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Every so often, a book mirrors my own existence to the extent where it freaks me out slightly. Maybe it’s the surface details, maybe it’s the protagonist’s inner life, maybe it’s the world she lives in, but there are books that send a bit of a shiver up my spine when I think about how much I relate to them. The first book I remember being wholeheartedly and unstintingly devoted to in this way was the Trixie Belden series. Her poverty, her tomboyishness, her love of animals, her admiration of Honey’s beautiful blond hair, I saw myself in all of it. (Not so much in the farm part of her existence, being a lifelong city girl, but we pick and choose what to identify with in our art.) Then there was She Came to Stay, the book that swallowed my identity when I was nineteen or so. Ever since, there have occasionally popped up these sorts of books which make me gasp and look around my apartment for the secret cameras reaping the minute details of my life.

I never expected to have that feeling with a Japanese novel, given the many differences in my life and upbringing, and the way things happen on this side of the ocean. And yet. Here we are. A book whose protagonist is a foreigner living in Japan who speaks the language fluently and studies theoretical mathematics in university. A book whose title in fact, derives from those very mathematics. Seriously. The first line of the book is “There is no i in this world,” and our heroine gasps. This reader also gasped. The “i” the speaker is referring to is the imaginary number i, the square root of -1, a number and a world view I have spent a large part of my life with. But it’s also the name of our stunned protagonist. Ai. Her parents gave her this name in katakana, rather than assigning the kanji normally associated with it, to leave room for all the possible interpretations. The most obvious of which would be the word “love”, which is often a name for girls. So we have a hero whose name is caught in a Schrodinger-style uncollapsed wave of “love”, “imaginary number”, “English first person”, and more. And she herself is caught in a similar uncollapsed wave. Continue reading

Monstress: Marjorie Liu/Sana Takeda

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Dang! It has been a very long time since an English book has graced this space. I’ve spent so much time in Japan this year (and am about to fly back across that ocean yet again!) that I haven’t actually had the chance to read much stuff in English. Most bookstores in Tokyo don’t have books in English, and when they do, they’re way more expensive than books in Japanese or those same books in English in a bookstore in Canada. But then there is not the same abundance of bookstores in Toronto that there is in Tokyo, so when I’m on this side of the ocean, it’s a bit more difficult for me to randomly encounter interesting books.

So I suppose it’s not surprising that I ran across this particular English book in Tokyo. The encounter was random, but my interest in it was not. The corner of the internet I inhabit has been aflutter with Monstress since the first issue, and I was very intrigued with what I was hearing about it. But much like I find reading a chapter a month in a manga magazine annoying, I also hate reading single issues of North American comics; I am one of those people that pretty much always waits for the trade paperback. So I made a mental note about Monstress and then studiously ignored all talk of it online for fear of ruining it for myself. But when the first volume of the trade came out this summer, I was, of course, in Tokyo.

However, being a city of weird magic, Tokyo brought the book to me! In the hands of one half of the creative team, Sana Takeda herself! Yes, I live a blessed comics life, friends. Through a series of convoluted associations and events, Sana ended up being a part of a Canadian comics event that I was working at in my capacity as OFFICIAL INTERPRETER for TCAF. As soon as I saw the short stack of the first trade on the table in front of her, I knew I was going to have to get a copy even though I was only a week away from flying back to Canada, and therefore very aware of how much stuff I had to cram into my luggage. But how often does the universe bring a book to you? You can’t just walk away from a gift like that. Especially since she was selling them for what amounted to the US retail price, a steal for a Canadian book buyer! And she kindly threw in issue seven on top of that! Sana Takeda is a pretty nice person, is basically what I’m saying here. Continue reading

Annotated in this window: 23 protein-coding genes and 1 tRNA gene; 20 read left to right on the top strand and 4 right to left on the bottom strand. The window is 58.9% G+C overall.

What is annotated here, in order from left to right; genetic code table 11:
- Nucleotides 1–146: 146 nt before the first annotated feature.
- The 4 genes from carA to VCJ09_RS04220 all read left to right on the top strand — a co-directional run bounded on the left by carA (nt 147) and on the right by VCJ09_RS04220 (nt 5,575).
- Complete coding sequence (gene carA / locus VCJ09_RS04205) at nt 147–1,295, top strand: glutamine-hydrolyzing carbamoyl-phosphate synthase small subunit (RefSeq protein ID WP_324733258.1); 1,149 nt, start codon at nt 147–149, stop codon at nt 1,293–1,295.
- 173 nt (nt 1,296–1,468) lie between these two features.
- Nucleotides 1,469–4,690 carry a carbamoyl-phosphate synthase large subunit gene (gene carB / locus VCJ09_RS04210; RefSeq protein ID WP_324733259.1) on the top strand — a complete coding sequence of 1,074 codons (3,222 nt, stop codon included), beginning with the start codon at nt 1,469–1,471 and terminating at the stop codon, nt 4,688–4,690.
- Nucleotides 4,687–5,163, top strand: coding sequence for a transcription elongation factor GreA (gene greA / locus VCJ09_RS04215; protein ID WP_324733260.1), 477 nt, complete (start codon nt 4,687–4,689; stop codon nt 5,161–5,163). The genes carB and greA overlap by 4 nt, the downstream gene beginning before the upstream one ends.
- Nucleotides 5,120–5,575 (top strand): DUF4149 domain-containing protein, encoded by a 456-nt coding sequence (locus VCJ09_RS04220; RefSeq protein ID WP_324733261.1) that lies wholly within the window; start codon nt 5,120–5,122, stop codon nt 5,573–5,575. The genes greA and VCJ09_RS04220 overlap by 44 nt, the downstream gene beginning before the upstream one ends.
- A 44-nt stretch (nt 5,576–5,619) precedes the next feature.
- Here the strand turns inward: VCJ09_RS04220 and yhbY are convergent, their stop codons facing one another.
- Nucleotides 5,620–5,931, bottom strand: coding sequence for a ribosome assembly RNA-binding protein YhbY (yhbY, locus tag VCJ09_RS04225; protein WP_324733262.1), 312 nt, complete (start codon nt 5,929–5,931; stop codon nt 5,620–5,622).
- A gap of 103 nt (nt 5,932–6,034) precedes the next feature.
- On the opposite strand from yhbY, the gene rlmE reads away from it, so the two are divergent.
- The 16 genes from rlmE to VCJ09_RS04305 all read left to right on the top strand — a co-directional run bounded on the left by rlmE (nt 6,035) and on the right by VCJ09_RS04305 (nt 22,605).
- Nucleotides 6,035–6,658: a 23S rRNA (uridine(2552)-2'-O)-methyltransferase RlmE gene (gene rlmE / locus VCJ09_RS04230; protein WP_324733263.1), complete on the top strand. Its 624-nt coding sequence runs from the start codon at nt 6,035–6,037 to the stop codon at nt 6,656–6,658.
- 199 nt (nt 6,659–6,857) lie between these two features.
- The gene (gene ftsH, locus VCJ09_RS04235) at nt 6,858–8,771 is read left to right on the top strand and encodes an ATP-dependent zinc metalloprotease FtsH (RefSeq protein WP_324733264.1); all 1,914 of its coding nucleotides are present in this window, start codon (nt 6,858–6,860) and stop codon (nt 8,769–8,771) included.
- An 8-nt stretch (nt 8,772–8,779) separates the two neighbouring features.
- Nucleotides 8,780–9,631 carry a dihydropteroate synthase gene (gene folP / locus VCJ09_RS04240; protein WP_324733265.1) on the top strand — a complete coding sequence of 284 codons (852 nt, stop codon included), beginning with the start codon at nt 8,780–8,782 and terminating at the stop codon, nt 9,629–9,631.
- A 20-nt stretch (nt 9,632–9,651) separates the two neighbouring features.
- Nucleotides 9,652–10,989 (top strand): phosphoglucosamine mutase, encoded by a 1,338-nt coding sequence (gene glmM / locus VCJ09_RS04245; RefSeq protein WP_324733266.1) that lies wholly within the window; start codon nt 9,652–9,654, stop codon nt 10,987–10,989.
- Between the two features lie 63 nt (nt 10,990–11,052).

The Vegetarian: Han Kang (Translated by Deborah Smith)

812I+tp4jcLEven when I was little, I apparently understood that writing would never pay the bills. I went through a variety of day jobs, answers to the “what do you want to be when you grow up” question. The firm conviction that I would eventually be a writer was unshakeable, but on the side, I was also going to be a vegetarian veterinarian, among other career choices (including a ballerina briefly, until I started lessons with the mean-spirited Miss Pam). The two were inextricably linked in my young mind. You could not be a veterinarian without being a vegetarian, and vice versa. But then I found out that being a veterinarian meant that I would have to hurt animals (giving them shots, surgery, etc.), and I knew that I could never be a veterinarian. But the dream of vegetarianism lived on. I hassled my parents about it constantly, until they promised that I could stop eating meat when I turned thirteen. I think they thought I would lose interest. But I was laser focussed on never eating another animal, and so on my thirteenth birthday, I declared myself free of the horrible burden of meaty dinnertimes, and I never looked back.

But after moving to Japan, my own vegetarianism became an unexpected issue. This was back in the nascent days of the internet, so the information I had about my new country of residence was basically limited to whatever was in the Lonely Japan guide my friend gave me as a going-away present. And they were not super veg-focussed. So I was surprised to discover how vegetarian-unfriendly this country was (and still is). I was forced into a constant state of negotiation, just by living here. One of the first things I learned to say in Japanese was, “Does that have meat in it?” Even today, when the concept of vegetarianism is so much more widespread (albeit as a lady diet trend [ask to hear my rant about how even my choice of diet is gendered!]), I am still negotiating with servers, insisting on no ham on a vegetable pizza, asking for a shrimp-free tempura platter. (Although my language skills have advanced considerably, and I am more certain that the negotiations will result in food I can eat.) So naturally, given the amount of time I have spent thinking about this word, the title of the Korean novel The Vegetarian alone was enough to pique my interest.

As is my wont, I ignored the jacket copy and bought the book based on the title and the cover. The deeply disturbing cover. And as usual, the contents did not betray my snap judgement. (Seriously. Judge those books by their covers, people.) Continue reading